Pierre
  • Home
  • Blog
  • The Cross of Lorraine: the fascinating story of a symbol

This symbol of hope and faith in victory is without doubt one of the most popular French emblems. Although the origin of the cross of Lorraine seems to date back to the 4th century, its history is fascinating. From Jerusalem to Constantinople, from Anjou to Lorraine, follow me on a 2,000-year historical adventure! And as a conclusion, I will explain an amusing anecdote: the scandal of the Lorraine cross in Metz!

👉 Read this page in French on our blog Mon Grand-Est! 🇫🇷

 

A cross of Lorraine not so from Lorraine!

In 1901, a historian dared to write: “There is no such thing as a Cross of Lorraine”!

In fact, if you do some research into History, you will soon realise that the Cross of Lorraine has very little in common with Lorraine.

You only have to look around you at some European coats of arms to realise this:

The first kings of Hungary (from the 12th century):

Coat of arms of Hungary

Slovakia:

Coat of arms of Slovakia

Lithuania:

Coat of arms of Lithuania

And, closer to home, in France, the coat of arms of the Maine-et-Loire département, part of the former duchy of Anjou:

Coat of arms of Maine-et-Loire

 

So what is this mystery?

That’s what we’re going to see by going back a long way in time.

At the time of the Crucifixion of Jesus Christ!

Everyone knows the Latin cross, or Christic cross.

From the 4th century onwards, it became the main symbol of Christianity, common to all denominations (from Catholics to Protestants to Orthodox).

It represents the crucifixion of Jesus, which took place around 30 AD.

The cross of torture was shaped like a T. The Romans used to attach a sign to the top of the beam to which the reason for the sentence was written. The Bible tells us that the sign displayed INRI, the acronym for the Latin phrase Iesvs Nazarenvs, Rex Ivdæorvm (Jesus the Nazarene, King of the Jews).

It was not until the 4th to 6th centuries that the cross as we know it took on its recognisable form:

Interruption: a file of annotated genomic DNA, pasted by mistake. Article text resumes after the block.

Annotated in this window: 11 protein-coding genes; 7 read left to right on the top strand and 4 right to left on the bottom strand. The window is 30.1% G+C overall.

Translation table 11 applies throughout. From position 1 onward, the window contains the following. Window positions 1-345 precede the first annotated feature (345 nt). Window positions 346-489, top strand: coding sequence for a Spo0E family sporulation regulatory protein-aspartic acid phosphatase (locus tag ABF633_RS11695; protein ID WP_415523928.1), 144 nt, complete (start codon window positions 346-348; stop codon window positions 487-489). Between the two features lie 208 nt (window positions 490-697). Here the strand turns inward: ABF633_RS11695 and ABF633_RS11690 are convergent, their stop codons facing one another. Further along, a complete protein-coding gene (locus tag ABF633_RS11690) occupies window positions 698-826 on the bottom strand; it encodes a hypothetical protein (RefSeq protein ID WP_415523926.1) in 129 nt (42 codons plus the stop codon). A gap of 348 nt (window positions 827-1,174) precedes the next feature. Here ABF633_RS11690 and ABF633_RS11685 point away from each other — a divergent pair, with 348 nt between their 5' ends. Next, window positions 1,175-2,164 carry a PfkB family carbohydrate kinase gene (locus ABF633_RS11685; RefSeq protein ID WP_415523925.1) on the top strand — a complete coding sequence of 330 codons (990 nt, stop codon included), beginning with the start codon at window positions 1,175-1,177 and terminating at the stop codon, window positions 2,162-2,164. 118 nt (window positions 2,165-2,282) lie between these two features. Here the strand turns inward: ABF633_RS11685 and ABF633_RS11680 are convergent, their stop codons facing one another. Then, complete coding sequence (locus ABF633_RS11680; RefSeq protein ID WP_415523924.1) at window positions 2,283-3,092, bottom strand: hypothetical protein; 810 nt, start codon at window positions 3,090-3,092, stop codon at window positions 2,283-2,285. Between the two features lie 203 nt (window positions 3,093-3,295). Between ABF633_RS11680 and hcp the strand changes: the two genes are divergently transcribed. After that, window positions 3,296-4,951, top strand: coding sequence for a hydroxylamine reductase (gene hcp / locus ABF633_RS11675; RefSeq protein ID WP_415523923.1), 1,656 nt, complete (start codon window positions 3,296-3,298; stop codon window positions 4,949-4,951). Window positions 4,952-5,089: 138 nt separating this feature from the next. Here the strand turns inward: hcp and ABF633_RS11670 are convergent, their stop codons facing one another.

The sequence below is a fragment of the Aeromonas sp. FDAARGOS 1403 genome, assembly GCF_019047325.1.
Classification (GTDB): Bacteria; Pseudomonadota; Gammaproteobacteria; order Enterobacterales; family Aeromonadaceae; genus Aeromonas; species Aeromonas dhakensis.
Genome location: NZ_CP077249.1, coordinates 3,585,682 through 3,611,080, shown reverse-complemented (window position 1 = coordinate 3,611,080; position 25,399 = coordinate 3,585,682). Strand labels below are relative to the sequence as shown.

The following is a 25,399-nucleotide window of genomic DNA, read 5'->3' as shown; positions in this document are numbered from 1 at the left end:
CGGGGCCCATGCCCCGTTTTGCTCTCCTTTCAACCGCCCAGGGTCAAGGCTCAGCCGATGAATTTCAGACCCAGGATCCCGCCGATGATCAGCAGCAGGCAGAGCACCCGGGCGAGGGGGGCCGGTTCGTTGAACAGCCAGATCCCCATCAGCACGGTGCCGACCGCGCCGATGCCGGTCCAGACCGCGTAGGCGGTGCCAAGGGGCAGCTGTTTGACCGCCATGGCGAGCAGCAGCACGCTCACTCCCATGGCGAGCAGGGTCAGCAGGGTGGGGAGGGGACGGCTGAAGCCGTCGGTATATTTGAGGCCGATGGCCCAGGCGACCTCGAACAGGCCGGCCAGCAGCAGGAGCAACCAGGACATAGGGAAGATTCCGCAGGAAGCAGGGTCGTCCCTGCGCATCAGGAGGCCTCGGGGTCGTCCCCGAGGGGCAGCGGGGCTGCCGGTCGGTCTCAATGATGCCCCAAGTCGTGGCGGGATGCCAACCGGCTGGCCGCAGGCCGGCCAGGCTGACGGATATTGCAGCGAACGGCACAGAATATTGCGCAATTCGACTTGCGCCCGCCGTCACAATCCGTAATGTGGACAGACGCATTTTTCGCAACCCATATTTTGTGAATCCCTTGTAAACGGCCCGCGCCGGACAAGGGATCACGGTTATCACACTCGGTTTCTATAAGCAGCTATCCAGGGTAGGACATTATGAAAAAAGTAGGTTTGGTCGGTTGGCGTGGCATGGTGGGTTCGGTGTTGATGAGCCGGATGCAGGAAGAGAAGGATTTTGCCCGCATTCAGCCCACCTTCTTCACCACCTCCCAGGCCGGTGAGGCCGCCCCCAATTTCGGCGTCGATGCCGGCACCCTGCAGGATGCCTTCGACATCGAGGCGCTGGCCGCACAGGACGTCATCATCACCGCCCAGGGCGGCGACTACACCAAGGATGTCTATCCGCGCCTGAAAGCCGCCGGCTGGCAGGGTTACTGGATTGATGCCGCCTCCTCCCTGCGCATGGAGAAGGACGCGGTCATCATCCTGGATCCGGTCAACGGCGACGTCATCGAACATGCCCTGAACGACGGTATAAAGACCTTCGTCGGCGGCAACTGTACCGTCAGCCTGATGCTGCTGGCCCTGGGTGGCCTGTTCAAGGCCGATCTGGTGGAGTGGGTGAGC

The Patriarchal Cross

Around the year 326, Empress Helena, mother of Emperor Constantine, undertook a journey to the Holy Land.

Helena of Constantinople by Cima da Conegliano 1495
Helena of Constantinople (painted by Cima da Conegliano – 1495)

There, according to tradition, she discovered the holy relics of the Passion of Christ, including the True Cross. That is the cross on which Jesus Christ was crucified.

This was then cut into several pieces to be stored in reliquaries in the form of a cross with two bars.

 

Why a cross with two bars?

Tradition has it that the upper bar refers to the inscription INRI added by the Romans above the beam of the Crucified One.

Once the double-cross reliquaries were completed, they were entrusted to the rich Byzantine patriarchs.

Thus, until the 13th century, the (alleged) relics of the True Cross were located in Constantinople.

 

The relics: from Constantinople to Anjou

However, during the 6th Crusade, the relics passed from hand to hand and ended up in France!

At the beginning of the 13th century, Gervais, the Latin patriarch of Constantinople who died in 1219, passed them on to Thomas, bishop of Gerapetra in Crete.

In 1241, he sold them to the lord Jean d’Alluye. In 1244, the Angevin knight brought them back to Anjou to give them to the abbey of La Boissière (Dénezé-sous-Le-Lude) in exchange for 550 livres tournois.